Grief Is An Unspoken Name
How grief works within the creative process of writing.
Words by Whiteboard Journal
If you are reading this, you have probably lost something important once. So much of our stories began with loss –– of our values, our loved ones, our objects of remembrance, ourselves, our world that was never ours to begin with, but a momentary space that we pass through, in search for a destination. The modern world has taught us that everything is replaceable. If you lose your phone, you can buy another one. If you lose your job, you can search for another one. If you lose a friend, you find another one. Then, there are the other things, the unidentifiable things that tether us to our identity, but will eventually, in time, disappear? Perhaps this is why we search for ways to understand this loss by examining it and relearning it, in the hopes that one day it will transform into something greater than ourselves –– perhaps with our very hands. Grief is an unspoken name that we carry we us for the longest of time, and this is why we write, not to find what is gone, but to honour it.
Several years ago, someone I love began to disappear. We had lived with her for several years when I was a child, and it was in her house that I learnt how to love. She, a landscape artist, a former socialite, a mother, a wife, a sister, a grandmother, a woman, a person of the world. It was in her grand white house that she taught me how to examine the earth, how to understand the qualities of living beings, how to use our hands for good, how to wait, because when the trees have sprouted leaves and the flowers have blossomed, we will create tenderness in our own corner of the world.
She is still around now, parts of her, depending on the day. Sometimes, I appear to her as the person I am now, an adult, a writer, a person that she has crafted with her warm hands, and we talk about literature, flowers, Amsterdam, spirits, perfumes. Sometimes, she forgets my name, and I hold her hand, and only will she remember me, and tell me she loves me, and I know that at that moment, in her mind, I am still 12 years old. Sometimes, she exists between the past and the present, and I do not know whether I have to return with her, or guide her to where we are now –– almost 14 years later where the world we used to live in has become ancient and forgotten.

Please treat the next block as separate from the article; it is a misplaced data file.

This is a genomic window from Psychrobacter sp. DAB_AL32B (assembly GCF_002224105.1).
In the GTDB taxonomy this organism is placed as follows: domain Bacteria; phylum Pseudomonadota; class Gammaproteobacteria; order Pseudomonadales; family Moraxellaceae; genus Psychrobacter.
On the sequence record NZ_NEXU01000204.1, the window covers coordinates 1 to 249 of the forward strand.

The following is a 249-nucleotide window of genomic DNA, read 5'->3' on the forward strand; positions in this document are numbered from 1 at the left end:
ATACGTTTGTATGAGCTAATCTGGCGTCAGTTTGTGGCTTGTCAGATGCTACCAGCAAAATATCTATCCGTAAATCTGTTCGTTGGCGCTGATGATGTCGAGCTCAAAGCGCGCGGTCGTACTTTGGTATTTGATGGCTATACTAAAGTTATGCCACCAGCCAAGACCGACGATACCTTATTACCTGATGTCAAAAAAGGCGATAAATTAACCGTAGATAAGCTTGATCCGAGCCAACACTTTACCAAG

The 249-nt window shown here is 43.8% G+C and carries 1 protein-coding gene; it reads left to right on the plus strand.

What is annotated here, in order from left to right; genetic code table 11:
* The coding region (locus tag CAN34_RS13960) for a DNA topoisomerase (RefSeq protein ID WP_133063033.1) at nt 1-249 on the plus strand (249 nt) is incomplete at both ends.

As readers, we learn to look closely between the lines, because this is where loss exists, not within the words but in the spaces where something used to exist. The person who placed their hand on your shoulder every morning, the tree that you used to climb in your childhood garden, the belief you once held that everything will sort itself out if you only kept moving, the parts of yourself that was clear and present –– all of these exist in a space that we feel that we cannot reach. There will come a time when all of us will inhabit this space, this beautiful, unknown space that comes in many forms and textures, and there will come a time when those who are left will wonder, as we are now, what to do next while we wait for our time. But the space is here, between your words, your thoughts, your dreams, between these very words you are reading –– it has always been here, close, present, alive. Grief is an unspoken name we carry we us for the longest of time, and this is why we live, not to find what is gone, but to honour it.